He started the conversation by saying, “I wasn’t feeling well for the past month. I had a slight cold. My doctor told me to go for a blood test. I knew something was wrong when he told me to come to the office to talk.”
I put down my coffee cup down — this wasn’t going to be good.
“It’s stage four liver cancer. They are going to operate next week, and then we’ll have a plan to move forward.”
The room went silent — the only sound was the humming of the clock on the wall.
Johnny had built a huge business. He built and ran the largest company in his industry. He was quite impressive, and he was also a very generous person.
Each year, his company donated millions of dollars to a whole slew of charities. Johnny encouraged his people to work hard, so they could help more.
After the news sunk in, we all started to offer our connections — one of the guys sat on the board of a major hospital in NYC. The advice was coming as fast as water from a fire hydrant...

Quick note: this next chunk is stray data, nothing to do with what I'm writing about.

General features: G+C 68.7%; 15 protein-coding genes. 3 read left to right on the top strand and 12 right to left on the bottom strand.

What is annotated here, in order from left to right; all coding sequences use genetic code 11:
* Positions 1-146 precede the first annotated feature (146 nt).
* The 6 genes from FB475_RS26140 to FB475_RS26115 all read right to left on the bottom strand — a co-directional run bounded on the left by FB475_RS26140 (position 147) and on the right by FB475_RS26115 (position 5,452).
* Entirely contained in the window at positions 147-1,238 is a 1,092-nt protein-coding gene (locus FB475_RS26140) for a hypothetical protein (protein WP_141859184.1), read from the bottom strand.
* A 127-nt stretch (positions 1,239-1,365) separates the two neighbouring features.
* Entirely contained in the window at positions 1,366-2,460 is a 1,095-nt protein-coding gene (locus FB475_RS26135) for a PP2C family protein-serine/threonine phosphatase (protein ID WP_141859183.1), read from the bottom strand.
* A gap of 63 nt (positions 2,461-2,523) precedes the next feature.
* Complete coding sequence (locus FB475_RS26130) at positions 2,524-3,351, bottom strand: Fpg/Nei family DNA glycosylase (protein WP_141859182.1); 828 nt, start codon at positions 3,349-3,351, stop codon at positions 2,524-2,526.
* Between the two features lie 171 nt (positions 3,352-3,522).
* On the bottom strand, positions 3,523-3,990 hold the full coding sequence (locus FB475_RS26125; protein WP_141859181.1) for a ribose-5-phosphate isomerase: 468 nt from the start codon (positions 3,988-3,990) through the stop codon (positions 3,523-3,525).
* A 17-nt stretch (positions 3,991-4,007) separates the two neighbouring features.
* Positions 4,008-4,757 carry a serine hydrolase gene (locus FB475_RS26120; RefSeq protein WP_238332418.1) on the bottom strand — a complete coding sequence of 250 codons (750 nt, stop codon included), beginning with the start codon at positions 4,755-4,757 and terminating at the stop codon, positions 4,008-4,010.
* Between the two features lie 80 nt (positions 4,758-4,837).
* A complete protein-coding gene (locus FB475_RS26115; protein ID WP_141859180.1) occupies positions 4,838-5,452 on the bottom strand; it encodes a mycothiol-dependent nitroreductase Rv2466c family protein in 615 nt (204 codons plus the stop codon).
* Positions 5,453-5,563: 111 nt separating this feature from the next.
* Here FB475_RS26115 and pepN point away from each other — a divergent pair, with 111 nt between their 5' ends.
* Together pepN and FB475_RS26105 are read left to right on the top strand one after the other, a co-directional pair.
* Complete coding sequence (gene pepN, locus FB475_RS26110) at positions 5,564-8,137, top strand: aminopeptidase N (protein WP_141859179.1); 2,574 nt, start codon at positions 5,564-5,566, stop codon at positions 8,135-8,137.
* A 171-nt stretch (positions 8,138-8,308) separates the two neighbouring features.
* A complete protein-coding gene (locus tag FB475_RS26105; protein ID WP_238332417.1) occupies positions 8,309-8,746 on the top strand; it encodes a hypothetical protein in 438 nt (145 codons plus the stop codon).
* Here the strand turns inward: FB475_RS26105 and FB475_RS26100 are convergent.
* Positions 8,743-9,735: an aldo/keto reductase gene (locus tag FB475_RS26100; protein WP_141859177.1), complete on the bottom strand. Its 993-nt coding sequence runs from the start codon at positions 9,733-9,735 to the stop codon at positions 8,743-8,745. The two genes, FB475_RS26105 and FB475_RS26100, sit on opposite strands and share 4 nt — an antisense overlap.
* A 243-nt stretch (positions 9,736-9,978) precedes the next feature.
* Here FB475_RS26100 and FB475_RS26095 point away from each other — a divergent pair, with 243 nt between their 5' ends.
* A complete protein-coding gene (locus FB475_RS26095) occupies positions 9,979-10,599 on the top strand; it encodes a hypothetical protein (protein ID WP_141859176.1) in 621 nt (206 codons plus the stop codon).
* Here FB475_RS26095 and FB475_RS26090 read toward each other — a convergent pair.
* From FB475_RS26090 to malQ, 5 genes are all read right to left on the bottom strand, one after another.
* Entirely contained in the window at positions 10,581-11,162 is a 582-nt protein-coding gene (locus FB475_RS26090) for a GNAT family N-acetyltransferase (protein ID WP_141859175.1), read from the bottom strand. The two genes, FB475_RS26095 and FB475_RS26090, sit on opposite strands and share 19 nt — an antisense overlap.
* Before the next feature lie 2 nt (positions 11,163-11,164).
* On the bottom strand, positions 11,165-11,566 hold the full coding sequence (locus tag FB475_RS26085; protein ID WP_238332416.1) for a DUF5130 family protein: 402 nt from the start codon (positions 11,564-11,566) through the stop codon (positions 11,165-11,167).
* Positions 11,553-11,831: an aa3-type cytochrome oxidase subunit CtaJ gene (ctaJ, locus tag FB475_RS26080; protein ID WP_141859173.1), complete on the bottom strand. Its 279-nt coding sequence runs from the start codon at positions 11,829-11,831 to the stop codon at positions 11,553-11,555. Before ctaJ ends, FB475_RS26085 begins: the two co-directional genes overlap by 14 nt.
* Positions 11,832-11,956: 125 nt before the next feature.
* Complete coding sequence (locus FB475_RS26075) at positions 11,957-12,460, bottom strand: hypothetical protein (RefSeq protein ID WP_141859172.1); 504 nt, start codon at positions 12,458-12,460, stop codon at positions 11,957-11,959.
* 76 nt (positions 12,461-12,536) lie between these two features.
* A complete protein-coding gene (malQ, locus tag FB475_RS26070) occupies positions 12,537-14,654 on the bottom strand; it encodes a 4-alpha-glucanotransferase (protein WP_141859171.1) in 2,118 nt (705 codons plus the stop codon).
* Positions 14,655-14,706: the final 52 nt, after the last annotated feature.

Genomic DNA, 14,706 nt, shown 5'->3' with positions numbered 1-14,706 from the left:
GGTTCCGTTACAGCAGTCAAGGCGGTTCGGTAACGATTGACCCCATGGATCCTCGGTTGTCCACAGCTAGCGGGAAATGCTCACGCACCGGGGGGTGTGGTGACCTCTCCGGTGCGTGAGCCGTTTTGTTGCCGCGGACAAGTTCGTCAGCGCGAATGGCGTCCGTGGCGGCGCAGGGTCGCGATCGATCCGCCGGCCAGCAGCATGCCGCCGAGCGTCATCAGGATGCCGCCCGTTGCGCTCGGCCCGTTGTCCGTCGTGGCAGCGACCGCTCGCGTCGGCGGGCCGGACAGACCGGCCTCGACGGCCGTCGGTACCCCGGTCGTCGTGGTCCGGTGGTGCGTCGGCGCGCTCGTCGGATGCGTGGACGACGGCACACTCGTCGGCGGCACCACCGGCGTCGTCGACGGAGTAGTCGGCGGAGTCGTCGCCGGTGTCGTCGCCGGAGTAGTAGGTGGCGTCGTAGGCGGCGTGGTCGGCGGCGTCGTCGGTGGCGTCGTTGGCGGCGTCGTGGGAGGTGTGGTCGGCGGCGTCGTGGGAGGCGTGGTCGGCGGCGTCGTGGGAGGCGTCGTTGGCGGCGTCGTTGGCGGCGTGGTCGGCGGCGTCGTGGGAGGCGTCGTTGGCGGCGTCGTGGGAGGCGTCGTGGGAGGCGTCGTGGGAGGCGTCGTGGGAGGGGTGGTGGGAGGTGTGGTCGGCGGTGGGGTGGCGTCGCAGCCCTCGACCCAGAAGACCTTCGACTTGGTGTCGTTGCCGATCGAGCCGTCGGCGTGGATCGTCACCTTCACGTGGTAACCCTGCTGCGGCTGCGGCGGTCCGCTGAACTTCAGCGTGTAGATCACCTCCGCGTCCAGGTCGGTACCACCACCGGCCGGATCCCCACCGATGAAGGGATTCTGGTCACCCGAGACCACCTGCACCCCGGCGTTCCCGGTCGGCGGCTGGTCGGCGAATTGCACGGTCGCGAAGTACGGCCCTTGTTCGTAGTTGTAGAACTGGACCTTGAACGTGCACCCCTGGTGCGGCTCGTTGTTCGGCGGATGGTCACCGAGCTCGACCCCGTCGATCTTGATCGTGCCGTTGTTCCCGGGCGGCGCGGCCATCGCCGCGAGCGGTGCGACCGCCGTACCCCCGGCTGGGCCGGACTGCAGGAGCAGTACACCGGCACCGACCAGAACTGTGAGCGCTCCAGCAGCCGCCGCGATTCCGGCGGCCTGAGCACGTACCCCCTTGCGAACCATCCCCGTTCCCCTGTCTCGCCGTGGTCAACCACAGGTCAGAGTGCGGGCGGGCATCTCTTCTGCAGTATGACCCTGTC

Johnny thanked us all but said he had it covered. His family already was in contact with the top cancer people in the field.
At 7:30 a.m., our meeting ended. Instead of running out, we all went over to Johnny.
When it was my turn, I hugged him so tightly that I thought I was going to break his ribs. He hugged back, and I felt his breath on my neck.
I whispered in his ear: “That bastard isn’t going to win... You got this.” When I finally let him out of the hug, he smiled.
The rest of my day, I'd walked around in a fog.
I knew the hell that was waiting for him. It would start with cutting, then poison, and maybe burning. That was the protocol: surgery, chemotherapy, and radiation.
Yes, over the past decade, we’ve been pushing back again cancer with more precise surgeries and better chemo drugs, but not much has changed with how we approach it. We still try to cut it out, poison it, and burn it.
Because of my personal experience with the deadly disease (my mother has fought it twice), I've dedicated much of my time to and resources on researching a solution.
It’s taken many years, but I think we're finally nearing the point of curing cancer.
That’s why I went to Israel to meet with one of the world’s leading pioneers against cancer.
His name is Dr. Zelig Eshhar, a professor of immunology at the Weizmann Institute of Science.
Dr. Eshhar invented a technology that is so revolutionary that FDA commissioner Scott Gottlieb says, “We’re entering a new frontier in medical innovation.”